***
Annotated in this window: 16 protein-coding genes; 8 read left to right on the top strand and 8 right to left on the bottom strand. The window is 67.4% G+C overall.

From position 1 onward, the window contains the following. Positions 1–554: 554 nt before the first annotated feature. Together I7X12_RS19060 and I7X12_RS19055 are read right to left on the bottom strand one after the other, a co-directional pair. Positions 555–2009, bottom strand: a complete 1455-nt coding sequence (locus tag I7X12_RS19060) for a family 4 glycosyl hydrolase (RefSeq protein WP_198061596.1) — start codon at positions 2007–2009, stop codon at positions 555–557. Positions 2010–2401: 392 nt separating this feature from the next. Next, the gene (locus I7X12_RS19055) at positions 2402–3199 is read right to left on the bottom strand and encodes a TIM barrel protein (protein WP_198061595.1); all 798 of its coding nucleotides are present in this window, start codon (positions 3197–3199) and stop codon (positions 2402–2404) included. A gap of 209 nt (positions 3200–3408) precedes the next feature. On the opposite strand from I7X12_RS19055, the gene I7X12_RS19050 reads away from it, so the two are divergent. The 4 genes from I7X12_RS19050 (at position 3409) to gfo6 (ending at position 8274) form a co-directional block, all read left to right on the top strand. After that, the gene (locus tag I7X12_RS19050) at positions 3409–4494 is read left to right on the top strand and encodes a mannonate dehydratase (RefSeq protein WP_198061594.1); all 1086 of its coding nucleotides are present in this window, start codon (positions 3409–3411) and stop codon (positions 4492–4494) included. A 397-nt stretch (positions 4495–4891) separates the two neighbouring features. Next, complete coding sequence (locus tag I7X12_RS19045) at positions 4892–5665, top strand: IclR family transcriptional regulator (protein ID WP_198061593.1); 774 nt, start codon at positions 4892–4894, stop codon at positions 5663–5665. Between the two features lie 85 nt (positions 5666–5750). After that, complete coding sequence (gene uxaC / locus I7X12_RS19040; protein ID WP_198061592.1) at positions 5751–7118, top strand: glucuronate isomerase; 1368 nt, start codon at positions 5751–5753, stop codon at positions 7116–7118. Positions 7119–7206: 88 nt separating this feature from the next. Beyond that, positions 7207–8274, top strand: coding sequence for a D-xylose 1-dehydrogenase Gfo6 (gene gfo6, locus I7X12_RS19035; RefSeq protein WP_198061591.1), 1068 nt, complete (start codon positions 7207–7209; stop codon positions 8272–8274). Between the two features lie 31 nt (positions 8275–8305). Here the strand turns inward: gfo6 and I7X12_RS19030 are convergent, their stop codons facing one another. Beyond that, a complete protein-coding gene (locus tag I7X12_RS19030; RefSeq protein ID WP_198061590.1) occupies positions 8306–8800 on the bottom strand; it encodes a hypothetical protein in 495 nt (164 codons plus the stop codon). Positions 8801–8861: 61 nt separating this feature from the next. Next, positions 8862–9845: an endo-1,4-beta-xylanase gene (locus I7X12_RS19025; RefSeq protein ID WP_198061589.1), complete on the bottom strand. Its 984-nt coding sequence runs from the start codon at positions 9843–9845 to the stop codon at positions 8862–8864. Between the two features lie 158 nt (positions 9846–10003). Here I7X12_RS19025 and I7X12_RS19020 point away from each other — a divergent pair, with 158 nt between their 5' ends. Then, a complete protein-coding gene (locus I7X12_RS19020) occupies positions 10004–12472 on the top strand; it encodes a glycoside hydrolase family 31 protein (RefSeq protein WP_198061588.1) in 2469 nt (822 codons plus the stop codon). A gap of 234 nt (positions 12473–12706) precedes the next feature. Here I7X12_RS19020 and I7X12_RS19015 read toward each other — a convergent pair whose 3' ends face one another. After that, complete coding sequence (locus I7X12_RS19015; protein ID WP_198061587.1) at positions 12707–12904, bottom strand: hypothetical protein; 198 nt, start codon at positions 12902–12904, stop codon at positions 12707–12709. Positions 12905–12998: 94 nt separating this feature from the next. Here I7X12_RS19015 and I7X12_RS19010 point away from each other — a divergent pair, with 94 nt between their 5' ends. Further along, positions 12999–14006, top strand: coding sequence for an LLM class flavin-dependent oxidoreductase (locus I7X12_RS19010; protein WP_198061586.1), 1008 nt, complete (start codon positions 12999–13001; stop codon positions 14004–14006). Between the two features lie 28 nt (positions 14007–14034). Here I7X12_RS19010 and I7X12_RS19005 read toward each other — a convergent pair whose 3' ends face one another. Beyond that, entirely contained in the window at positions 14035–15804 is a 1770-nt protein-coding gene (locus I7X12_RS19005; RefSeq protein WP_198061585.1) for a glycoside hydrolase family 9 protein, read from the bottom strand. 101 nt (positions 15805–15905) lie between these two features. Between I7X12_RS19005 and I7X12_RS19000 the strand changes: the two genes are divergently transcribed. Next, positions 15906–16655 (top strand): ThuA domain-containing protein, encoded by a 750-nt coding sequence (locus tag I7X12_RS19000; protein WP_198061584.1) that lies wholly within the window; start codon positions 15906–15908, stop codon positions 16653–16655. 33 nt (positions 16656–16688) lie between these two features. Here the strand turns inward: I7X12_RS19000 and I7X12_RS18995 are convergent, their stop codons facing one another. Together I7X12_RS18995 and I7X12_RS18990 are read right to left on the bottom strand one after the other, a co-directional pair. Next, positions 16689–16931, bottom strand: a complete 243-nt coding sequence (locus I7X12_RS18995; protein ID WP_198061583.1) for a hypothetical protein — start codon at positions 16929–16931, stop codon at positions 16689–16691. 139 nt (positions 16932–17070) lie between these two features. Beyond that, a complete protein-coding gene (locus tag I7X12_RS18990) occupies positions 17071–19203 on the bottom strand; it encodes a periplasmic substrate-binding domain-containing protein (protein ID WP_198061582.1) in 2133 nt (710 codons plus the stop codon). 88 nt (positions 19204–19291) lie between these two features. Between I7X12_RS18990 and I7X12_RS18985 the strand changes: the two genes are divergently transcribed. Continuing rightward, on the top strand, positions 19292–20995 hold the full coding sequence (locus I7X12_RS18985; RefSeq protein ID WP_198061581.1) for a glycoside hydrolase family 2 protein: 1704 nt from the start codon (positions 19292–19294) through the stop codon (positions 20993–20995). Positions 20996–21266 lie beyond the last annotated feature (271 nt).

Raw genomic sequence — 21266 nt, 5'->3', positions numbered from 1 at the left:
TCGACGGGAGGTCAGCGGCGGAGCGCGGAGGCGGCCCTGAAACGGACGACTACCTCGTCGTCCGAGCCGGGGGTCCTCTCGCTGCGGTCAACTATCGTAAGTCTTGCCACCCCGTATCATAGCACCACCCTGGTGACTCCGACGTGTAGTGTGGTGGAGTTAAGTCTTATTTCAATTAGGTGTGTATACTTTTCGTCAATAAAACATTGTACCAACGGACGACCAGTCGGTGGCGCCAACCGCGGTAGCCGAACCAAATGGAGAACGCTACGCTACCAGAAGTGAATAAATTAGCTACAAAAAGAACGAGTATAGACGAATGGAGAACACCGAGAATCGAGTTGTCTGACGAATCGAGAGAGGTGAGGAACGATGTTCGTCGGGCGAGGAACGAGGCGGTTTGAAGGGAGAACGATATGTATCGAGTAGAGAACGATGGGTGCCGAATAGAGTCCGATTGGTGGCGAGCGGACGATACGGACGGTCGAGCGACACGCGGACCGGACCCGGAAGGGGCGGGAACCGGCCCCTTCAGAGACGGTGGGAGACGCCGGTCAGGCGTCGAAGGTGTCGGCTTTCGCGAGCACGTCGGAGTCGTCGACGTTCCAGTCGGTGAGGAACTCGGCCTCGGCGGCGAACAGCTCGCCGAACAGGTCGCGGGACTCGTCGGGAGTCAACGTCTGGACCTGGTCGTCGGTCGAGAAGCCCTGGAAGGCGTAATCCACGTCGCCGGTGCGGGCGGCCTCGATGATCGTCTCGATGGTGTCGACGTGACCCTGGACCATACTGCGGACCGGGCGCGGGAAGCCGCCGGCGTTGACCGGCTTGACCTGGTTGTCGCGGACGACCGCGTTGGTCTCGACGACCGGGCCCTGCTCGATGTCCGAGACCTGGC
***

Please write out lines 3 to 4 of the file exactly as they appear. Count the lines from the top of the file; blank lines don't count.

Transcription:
Raw genomic sequence — 21266 nt, 5'->3', positions numbered from 1 at the left:
TCGACGGGAGGTCAGCGGCGGAGCGCGGAGGCGGCCCTGAAACGGACGACTACCTCGTCGTCCGAGCCGGGGGTCCTCTCGCTGCGGTCAACTATCGTAAGTCTTGCCACCCCGTATCATAGCACCACCCTGGTGACTCCGACGTGTAGTGTGGTGGAGTTAAGTCTTATTTCAATTAGGTGTGTATACTTTTCGTCAATAAAACATTGTACCAACGGACGACCAGTCGGTGGCGCCAACCGCGGTAGCCGAACCAAATGGAGAACGCTACGCTACCAGAAGTGAATAAATTAGCTACAAAAAGAACGAGTATAGACGAATGGAGAACACCGAGAATCGAGTTGTCTGACGAATCGAGAGAGGTGAGGAACGATGTTCGTCGGGCGAGGAACGAGGCGGTTTGAAGGGAGAACGATATGTATCGAGTAGAGAACGATGGGTGCCGAATAGAGTCCGATTGGTGGCGAGCGGACGATACGGACGGTCGAGCGACACGCGGACCGGACCCGGAAGGGGCGGGAACCGGCCCCTTCAGAGACGGTGGGAGACGCCGGTCAGGCGTCGAAGGTGTCGGCTTTCGCGAGCACGTCGGAGTCGTCGACGTTCCAGTCGGTGAGGAACTCGGCCTCGGCGGCGAACAGCTCGCCGAACAGGTCGCGGGACTCGTCGGGAGTCAACGTCTGGACCTGGTCGTCGGTCGAGAAGCCCTGGAAGGCGTAATCCACGTCGCCGGTGCGGGCGGCCTCGATGATCGTCTCGATGGTGTCGACGTGACCCTGGACCATACTGCGGACCGGGCGCGGGAAGCCGCCGGCGTTGACCGGCTTGACCTGGTTGTCGCGGACGACCGCGTTGGTCTCGACGACCGGGCCCTGCTCGATGTCCGAGACCTGGC